Napier Port ship fire: Warnings to stay indoors as acrid smoke pours onto nearby homes

People nearby to a large fire broken out on a ship at Napier Port are being told to stay indoors, as potentially toxic smoke soars across the city.

Police and firefighters were called to a fire on a ship berthed in Napier Port at 10.45am.

By 11.20am, 11 fire appliances and urban search and rescue were in attendance, with fire crews from Palmerston North on their way. One ambulance is on stand-by.

A spokeswoman for Napier Port confirmed everyone was “safe and accounted for”.

The crew on board the ship at the time of the fire are currently within their 14-day isolation period, mandatory for all sea workers arriving in New Zealand to prevent the spread of Covid-19.

They were evacuated and had been transferred to another separate facility on port, she said.

“We are under the fire service command and they’re currently managing the situation.”

The spokesperson said a further update would be provided as more information became available.


A fire service spokesperson said there was “a lot of smoke around”.

“If you are affected, please close any windows. Contact Healthline if you need medical advice.”

A witness at the scene said people at the lookout began to leave the viewing platform as they started coughing.

“Smoke on Hornesy Rd is making it hard to breath. Our faces are beginning to sting.”

A police spokesperson urged people to stay away from the area and said the surrounding roads will be closed.

At 11.40am police wearing masks began evacuating the lookout, telling those there that fumes could be toxic.

Breakwater Rd, which leads to the port, was closed at 11.10am.


Photos suggest the fire has taken hold in the Kota Bahagia, a general 161m long cargo ship built in Singapore in 2011, which docked at the port at 3am on Thursday.

Truck driver Stuart Markham, currently in the queue at the port’s container terminal, said he and six other trucks are yet to be evacuated from the area.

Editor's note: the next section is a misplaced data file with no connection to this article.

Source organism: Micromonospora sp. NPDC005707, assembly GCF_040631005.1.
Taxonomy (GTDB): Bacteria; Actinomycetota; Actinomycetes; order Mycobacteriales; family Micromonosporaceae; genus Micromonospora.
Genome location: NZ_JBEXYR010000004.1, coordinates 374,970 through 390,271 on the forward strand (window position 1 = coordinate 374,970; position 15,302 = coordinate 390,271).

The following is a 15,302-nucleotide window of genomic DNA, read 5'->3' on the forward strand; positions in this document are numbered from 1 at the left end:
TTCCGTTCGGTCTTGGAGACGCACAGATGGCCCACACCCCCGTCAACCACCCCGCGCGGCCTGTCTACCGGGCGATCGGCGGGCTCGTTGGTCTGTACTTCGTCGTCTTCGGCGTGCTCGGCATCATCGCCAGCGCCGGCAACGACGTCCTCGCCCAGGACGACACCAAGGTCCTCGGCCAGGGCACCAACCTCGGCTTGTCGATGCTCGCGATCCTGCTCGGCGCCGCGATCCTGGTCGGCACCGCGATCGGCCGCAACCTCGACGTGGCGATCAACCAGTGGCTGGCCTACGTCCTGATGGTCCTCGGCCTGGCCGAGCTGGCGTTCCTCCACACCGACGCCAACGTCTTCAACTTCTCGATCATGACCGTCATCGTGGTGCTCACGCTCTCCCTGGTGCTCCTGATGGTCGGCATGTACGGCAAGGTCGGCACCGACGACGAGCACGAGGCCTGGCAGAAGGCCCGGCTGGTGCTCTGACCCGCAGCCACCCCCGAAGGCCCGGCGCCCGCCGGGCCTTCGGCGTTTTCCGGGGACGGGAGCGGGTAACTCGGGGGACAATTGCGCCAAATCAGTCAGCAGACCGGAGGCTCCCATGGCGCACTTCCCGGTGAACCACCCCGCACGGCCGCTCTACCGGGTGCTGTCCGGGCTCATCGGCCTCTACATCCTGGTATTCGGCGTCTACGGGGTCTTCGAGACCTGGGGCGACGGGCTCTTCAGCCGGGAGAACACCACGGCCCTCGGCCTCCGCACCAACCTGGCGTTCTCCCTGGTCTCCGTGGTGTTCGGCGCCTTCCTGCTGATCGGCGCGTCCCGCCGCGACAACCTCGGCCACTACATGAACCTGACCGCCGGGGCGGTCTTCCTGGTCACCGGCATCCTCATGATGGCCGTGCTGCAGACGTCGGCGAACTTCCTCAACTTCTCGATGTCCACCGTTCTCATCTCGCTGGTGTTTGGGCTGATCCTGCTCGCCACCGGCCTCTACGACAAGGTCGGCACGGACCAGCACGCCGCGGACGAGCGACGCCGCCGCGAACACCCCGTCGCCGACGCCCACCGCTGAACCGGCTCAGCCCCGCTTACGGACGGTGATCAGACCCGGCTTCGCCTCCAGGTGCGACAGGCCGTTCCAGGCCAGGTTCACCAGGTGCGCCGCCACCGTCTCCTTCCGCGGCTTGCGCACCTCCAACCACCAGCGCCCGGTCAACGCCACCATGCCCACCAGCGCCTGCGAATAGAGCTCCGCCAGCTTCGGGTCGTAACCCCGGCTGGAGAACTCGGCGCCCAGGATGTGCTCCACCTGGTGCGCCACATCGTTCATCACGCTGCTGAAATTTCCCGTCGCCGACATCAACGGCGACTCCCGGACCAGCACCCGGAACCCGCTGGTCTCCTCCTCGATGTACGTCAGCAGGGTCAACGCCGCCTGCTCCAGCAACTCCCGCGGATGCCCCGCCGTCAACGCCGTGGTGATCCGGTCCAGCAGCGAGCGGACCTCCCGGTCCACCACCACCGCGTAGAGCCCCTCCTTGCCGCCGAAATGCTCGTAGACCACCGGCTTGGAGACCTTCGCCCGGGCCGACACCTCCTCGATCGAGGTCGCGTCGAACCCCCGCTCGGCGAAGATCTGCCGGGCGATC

“The amount of bangs going on is unreal – just lots of internal explosions,” he said.

“They’ve closed a hatch on the ship and the smoke is bellowing out from under a crane.

“The smoke was originally a grey, brown colour, but it’s turning more black.”

A witness at Bluff Hill lookout at the time the fire started said the ship had been unloading containers, when they heard “a couple of explosions”.


Witness Kendell O’Connor said she had seen the smoke pouring into the sky from Ahuriri.

O’Connor had driven toward Napier and said as she got closer, the ship was barely visible.

“It’s thick black smoke, you can barely see the ship. It’s billowing out of what looks like an engine.”

O’Connor said the fire, which stank of diesel, seemed to be isolated to the container ship.

Simon Wellum, a witness at the scene said, said it went from a small amount of black smoke before getting “really dark, really thick, really quickly”.

“They were trying to dampen down the flames with the fire pumps on board originally, but it didn’t make much difference and evacuated,” he said.

Another witness at the scene said the ship has a number of wind turbines aboard.

Napier Port’s annual shareholder meeting was taking place down the road at the Napier War Memorial Centre at the time the fire broke out.


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